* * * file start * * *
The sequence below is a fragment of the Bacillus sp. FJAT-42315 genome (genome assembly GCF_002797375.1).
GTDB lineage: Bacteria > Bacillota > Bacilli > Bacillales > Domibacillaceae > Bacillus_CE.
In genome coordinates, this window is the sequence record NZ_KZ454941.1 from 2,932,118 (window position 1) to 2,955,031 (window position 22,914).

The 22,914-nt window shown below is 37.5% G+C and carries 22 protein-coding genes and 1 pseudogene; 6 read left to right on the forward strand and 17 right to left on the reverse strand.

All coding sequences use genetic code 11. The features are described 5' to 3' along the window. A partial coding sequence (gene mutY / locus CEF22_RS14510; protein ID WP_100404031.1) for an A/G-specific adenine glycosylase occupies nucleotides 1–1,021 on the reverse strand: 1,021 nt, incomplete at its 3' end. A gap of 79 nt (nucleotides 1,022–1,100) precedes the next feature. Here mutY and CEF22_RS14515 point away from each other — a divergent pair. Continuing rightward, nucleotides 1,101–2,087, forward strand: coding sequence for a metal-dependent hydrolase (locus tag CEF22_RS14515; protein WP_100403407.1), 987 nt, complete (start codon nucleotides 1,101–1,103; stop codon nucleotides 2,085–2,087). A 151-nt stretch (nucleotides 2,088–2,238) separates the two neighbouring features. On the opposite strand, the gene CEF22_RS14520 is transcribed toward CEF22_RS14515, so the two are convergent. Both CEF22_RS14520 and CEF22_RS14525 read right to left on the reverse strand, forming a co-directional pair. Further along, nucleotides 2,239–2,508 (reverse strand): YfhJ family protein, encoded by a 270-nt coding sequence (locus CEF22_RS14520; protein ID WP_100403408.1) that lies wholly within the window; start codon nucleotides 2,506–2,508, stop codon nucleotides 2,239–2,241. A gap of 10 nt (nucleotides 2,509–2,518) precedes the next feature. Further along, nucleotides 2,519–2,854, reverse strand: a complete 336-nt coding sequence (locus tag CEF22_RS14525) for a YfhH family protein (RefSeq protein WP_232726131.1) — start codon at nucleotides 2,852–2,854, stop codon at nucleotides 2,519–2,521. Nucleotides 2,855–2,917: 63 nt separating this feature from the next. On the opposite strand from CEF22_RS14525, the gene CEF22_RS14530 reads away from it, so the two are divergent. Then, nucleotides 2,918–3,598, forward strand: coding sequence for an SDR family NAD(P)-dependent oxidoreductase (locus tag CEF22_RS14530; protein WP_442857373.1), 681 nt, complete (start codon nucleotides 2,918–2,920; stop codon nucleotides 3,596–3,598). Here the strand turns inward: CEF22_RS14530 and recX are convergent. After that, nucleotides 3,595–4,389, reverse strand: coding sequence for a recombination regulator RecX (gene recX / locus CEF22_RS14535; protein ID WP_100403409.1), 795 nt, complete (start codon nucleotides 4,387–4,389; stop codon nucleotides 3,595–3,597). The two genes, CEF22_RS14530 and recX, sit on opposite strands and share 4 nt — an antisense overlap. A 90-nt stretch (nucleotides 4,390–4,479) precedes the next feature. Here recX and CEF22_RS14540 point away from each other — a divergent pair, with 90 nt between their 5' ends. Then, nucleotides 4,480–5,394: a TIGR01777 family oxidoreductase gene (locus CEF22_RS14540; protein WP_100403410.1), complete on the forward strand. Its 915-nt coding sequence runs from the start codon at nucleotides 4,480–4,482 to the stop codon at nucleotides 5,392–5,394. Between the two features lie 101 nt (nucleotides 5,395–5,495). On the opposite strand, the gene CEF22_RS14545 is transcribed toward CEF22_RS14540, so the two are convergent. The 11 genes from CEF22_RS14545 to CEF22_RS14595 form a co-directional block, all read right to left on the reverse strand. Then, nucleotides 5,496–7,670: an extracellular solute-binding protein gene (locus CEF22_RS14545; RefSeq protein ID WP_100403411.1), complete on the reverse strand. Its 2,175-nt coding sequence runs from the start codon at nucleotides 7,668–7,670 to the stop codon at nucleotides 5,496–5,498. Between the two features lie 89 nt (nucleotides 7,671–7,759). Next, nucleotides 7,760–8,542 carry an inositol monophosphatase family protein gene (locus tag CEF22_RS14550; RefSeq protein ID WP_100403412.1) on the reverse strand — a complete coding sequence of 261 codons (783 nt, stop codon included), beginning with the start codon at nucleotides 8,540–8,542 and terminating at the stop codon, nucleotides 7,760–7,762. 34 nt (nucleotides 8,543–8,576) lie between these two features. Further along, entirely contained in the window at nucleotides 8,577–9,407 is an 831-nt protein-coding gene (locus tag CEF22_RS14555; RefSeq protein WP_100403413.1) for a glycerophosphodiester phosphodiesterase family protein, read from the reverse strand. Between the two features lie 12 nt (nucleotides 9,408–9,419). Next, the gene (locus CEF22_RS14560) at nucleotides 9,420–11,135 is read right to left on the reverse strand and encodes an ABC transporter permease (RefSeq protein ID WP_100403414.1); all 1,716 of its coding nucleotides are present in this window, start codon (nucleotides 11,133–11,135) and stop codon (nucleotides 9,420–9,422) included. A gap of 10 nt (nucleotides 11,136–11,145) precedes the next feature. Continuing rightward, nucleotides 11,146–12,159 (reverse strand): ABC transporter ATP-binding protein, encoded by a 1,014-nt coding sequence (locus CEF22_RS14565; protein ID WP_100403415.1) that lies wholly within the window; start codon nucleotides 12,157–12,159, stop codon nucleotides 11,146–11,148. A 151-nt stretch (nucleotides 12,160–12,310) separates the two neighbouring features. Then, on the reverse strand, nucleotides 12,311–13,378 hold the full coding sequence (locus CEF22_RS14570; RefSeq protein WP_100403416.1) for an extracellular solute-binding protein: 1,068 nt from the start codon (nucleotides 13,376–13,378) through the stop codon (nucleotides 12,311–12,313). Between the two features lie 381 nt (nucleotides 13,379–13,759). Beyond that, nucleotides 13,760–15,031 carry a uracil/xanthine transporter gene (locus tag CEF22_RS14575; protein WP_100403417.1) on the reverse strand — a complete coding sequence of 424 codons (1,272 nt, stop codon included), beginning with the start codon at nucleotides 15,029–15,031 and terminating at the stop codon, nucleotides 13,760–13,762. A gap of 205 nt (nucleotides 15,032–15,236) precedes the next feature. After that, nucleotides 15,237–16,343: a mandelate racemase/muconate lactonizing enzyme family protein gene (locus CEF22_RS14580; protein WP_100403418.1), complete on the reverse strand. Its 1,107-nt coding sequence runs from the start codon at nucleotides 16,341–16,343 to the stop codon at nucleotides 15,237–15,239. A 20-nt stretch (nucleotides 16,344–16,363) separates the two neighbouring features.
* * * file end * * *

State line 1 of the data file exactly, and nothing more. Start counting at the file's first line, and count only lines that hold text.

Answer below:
The sequence below is a fragment of the Bacillus sp. FJAT-42315 genome (genome assembly GCF_002797375.1).